For decades people have been willing to talk about racism and sexism, but they’re still reluctant to talk about lookism. Yet this prejudice against unattractive people is incredibly pervasive
Once again Ted Chiang strikes just the right cords in this masterfully crafted short story based on the central theme of aesthetics of beauty perceived either as a blessing or a curse. Narrated in form of a documentary, the story comprises of various interviews and speech extracts from people in favour of or against calliagnosia. So what is calliagnosia? In a distant future, neural technology allows humans to remove judgements based on appearances. This particular brain modification enables people to not be swayed by facades posed by advertisers and cosmetic producers which in turn aims to create a more equal and unbiased society.
A calliagnosic perceives faces perfectly well; he or she can tell the difference between a pointed chin and a receding one, a straight nose and a crooked one, clear skin and blemished skin. He or she simply doesn’t experience any aesthetic reaction to those differences.
So calliagnosia by itself can’t eliminate appearance-based discrimination. What it does, in a sense, is even up the odds; it takes away the innate predisposition, the tendency for such discrimination to arise in the first place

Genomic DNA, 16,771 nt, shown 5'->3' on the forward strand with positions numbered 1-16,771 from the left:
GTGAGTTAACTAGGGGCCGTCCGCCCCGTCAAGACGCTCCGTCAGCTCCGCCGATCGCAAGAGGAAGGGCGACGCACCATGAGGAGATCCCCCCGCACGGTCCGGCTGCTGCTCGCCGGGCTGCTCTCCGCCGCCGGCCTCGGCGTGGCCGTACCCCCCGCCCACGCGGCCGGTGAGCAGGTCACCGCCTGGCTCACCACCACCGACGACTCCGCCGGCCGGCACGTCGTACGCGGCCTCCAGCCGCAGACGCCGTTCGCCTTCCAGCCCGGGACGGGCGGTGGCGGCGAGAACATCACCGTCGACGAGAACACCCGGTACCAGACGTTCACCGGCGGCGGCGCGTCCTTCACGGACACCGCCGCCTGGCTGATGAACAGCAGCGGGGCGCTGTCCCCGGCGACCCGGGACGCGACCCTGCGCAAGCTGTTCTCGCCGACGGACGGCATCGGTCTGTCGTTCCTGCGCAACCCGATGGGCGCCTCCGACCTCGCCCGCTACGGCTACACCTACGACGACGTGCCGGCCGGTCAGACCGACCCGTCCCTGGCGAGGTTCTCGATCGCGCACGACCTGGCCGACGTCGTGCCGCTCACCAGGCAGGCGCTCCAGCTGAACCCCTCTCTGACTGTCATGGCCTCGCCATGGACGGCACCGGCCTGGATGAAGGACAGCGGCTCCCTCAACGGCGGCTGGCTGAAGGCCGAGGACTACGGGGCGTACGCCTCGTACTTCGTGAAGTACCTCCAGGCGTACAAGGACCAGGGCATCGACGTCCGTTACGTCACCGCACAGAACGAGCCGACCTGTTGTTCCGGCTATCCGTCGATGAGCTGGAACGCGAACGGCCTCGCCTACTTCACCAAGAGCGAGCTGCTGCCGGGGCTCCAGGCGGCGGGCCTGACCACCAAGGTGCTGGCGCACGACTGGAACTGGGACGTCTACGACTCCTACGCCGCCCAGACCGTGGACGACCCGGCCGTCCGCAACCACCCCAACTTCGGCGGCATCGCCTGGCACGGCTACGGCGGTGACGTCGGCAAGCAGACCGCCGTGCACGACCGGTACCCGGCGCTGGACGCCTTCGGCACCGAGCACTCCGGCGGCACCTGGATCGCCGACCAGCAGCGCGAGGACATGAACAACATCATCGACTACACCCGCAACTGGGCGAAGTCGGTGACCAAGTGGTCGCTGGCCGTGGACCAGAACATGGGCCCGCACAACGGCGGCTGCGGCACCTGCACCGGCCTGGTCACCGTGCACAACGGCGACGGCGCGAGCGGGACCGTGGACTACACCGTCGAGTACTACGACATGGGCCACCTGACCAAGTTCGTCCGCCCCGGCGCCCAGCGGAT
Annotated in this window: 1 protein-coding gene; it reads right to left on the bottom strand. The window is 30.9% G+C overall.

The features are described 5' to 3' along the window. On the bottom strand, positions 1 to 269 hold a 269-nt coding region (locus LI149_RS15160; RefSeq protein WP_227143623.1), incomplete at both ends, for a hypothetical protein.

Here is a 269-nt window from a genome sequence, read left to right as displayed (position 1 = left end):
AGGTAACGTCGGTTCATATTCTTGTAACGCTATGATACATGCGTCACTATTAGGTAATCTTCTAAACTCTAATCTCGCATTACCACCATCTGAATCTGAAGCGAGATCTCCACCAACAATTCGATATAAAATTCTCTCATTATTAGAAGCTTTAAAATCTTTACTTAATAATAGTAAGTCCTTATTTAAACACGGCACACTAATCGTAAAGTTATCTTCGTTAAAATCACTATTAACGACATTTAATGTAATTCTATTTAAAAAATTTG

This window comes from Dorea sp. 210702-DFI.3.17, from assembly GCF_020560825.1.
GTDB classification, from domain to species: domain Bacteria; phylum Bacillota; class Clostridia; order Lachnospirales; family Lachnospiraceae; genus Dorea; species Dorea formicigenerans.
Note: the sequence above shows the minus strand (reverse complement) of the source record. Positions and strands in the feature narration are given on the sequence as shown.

The story balances both sides of the equation by bringing forth arguments in favour of calli and against it. This reversible procedure allows people to have more nourishing and wholesome relationships with one another. It also acts as a boost to self-esteem as those who are unable to judge others by their looks become more confident in their own skin. Advertising stocks plummet as people become immune to unrealistic standards of beauty suggested by models. But at the same time, those who possess natural beauty criticise calliagnosia for rendering them as outcasts in an increasingly unprejudiced society. After all they were blessed with beautiful features by nature, with no fault of their own. And beauty, in whatever form or shape, requires praise and appreciation.
Maturity means seeing the differences, but realizing they don’t matter.
Running parallel to social dynamics and perceptions to beauty is the recurrent question of the nature and degree to which beauty must be celebrated. Blind adulation for beauty beyond a certain limit renders it superficial, but vilification of even the slightest forms of beauty negates the very purpose for which it was composed for.
Our beauty receptors receive more stimulation than they were evolved to handle; they’re getting more in one day than our ancestors’ did in their entire lives. And the result is that beauty is slowly ruining our lives